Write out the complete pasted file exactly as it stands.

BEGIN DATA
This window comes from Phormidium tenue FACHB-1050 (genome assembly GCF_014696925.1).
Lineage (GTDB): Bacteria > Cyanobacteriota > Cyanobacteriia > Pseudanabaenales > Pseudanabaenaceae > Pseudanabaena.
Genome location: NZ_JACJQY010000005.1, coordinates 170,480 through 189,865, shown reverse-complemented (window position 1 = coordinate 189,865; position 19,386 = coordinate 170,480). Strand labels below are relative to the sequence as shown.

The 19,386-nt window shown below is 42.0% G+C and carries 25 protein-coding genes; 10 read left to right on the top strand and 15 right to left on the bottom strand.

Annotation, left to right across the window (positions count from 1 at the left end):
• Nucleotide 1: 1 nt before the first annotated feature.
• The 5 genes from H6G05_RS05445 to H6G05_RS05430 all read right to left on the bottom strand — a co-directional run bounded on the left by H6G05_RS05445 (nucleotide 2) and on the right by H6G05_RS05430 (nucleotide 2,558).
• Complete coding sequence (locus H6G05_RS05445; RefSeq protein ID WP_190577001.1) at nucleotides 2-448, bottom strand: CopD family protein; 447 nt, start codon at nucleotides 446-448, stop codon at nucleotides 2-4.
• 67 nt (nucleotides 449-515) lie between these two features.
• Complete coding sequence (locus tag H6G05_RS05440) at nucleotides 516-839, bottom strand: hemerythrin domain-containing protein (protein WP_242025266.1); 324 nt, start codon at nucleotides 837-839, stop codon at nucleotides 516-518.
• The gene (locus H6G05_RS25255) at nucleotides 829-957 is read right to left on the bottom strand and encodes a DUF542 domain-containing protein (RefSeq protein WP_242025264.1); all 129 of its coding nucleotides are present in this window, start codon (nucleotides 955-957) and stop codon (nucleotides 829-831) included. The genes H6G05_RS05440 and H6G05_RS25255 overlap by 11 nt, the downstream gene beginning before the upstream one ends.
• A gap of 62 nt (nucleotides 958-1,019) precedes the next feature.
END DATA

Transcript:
This window comes from Phormidium tenue FACHB-1050 (genome assembly GCF_014696925.1).
Lineage (GTDB): Bacteria > Cyanobacteriota > Cyanobacteriia > Pseudanabaenales > Pseudanabaenaceae > Pseudanabaena.
Genome location: NZ_JACJQY010000005.1, coordinates 170,480 through 189,865, shown reverse-complemented (window position 1 = coordinate 189,865; position 19,386 = coordinate 170,480). Strand labels below are relative to the sequence as shown.

The 19,386-nt window shown below is 42.0% G+C and carries 25 protein-coding genes; 10 read left to right on the top strand and 15 right to left on the bottom strand.

Annotation, left to right across the window (positions count from 1 at the left end):
• Nucleotide 1: 1 nt before the first annotated feature.
• The 5 genes from H6G05_RS05445 to H6G05_RS05430 all read right to left on the bottom strand — a co-directional run bounded on the left by H6G05_RS05445 (nucleotide 2) and on the right by H6G05_RS05430 (nucleotide 2,558).
• Complete coding sequence (locus H6G05_RS05445; RefSeq protein ID WP_190577001.1) at nucleotides 2-448, bottom strand: CopD family protein; 447 nt, start codon at nucleotides 446-448, stop codon at nucleotides 2-4.
• 67 nt (nucleotides 449-515) lie between these two features.
• Complete coding sequence (locus tag H6G05_RS05440) at nucleotides 516-839, bottom strand: hemerythrin domain-containing protein (protein WP_242025266.1); 324 nt, start codon at nucleotides 837-839, stop codon at nucleotides 516-518.
• The gene (locus H6G05_RS25255) at nucleotides 829-957 is read right to left on the bottom strand and encodes a DUF542 domain-containing protein (RefSeq protein WP_242025264.1); all 129 of its coding nucleotides are present in this window, start codon (nucleotides 955-957) and stop codon (nucleotides 829-831) included. The genes H6G05_RS05440 and H6G05_RS25255 overlap by 11 nt, the downstream gene beginning before the upstream one ends.
• A gap of 62 nt (nucleotides 958-1,019) precedes the next feature.